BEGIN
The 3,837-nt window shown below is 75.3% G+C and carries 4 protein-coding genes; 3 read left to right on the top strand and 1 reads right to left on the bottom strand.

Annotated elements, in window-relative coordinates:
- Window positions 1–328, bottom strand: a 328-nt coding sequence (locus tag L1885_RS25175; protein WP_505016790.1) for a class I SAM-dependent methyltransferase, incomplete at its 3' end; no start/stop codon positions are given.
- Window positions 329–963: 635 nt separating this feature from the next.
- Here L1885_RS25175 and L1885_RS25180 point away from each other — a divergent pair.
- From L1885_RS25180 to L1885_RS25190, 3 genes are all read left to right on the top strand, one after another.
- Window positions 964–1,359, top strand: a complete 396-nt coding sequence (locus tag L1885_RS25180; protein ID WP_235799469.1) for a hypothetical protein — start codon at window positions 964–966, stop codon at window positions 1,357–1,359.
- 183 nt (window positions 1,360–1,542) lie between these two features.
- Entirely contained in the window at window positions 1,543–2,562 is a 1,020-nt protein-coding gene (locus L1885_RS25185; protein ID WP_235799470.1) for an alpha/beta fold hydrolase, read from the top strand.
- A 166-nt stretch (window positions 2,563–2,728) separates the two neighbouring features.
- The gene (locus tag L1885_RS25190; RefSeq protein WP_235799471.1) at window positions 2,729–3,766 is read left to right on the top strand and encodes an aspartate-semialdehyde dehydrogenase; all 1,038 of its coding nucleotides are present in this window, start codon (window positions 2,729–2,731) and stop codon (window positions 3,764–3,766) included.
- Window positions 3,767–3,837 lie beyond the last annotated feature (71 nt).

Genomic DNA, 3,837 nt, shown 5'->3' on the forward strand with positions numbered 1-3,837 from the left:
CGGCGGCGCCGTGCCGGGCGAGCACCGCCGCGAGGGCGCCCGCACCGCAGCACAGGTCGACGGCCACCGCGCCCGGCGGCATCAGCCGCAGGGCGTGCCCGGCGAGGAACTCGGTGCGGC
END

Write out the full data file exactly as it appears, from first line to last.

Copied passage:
The 3,837-nt window shown below is 75.3% G+C and carries 4 protein-coding genes; 3 read left to right on the top strand and 1 reads right to left on the bottom strand.

Annotated elements, in window-relative coordinates:
- Window positions 1–328, bottom strand: a 328-nt coding sequence (locus tag L1885_RS25175; protein WP_505016790.1) for a class I SAM-dependent methyltransferase, incomplete at its 3' end; no start/stop codon positions are given.
- Window positions 329–963: 635 nt separating this feature from the next.
- Here L1885_RS25175 and L1885_RS25180 point away from each other — a divergent pair.
- From L1885_RS25180 to L1885_RS25190, 3 genes are all read left to right on the top strand, one after another.
- Window positions 964–1,359, top strand: a complete 396-nt coding sequence (locus tag L1885_RS25180; protein ID WP_235799469.1) for a hypothetical protein — start codon at window positions 964–966, stop codon at window positions 1,357–1,359.
- 183 nt (window positions 1,360–1,542) lie between these two features.
- Entirely contained in the window at window positions 1,543–2,562 is a 1,020-nt protein-coding gene (locus L1885_RS25185; protein ID WP_235799470.1) for an alpha/beta fold hydrolase, read from the top strand.
- A 166-nt stretch (window positions 2,563–2,728) separates the two neighbouring features.
- The gene (locus tag L1885_RS25190; RefSeq protein WP_235799471.1) at window positions 2,729–3,766 is read left to right on the top strand and encodes an aspartate-semialdehyde dehydrogenase; all 1,038 of its coding nucleotides are present in this window, start codon (window positions 2,729–2,731) and stop codon (window positions 3,764–3,766) included.
- Window positions 3,767–3,837 lie beyond the last annotated feature (71 nt).

Genomic DNA, 3,837 nt, shown 5'->3' on the forward strand with positions numbered 1-3,837 from the left:
CGGCGGCGCCGTGCCGGGCGAGCACCGCCGCGAGGGCGCCCGCACCGCAGCACAGGTCGACGGCCACCGCGCCCGGCGGCATCAGCCGCAGGGCGTGCCCGGCGAGGAACTCGGTGCGGC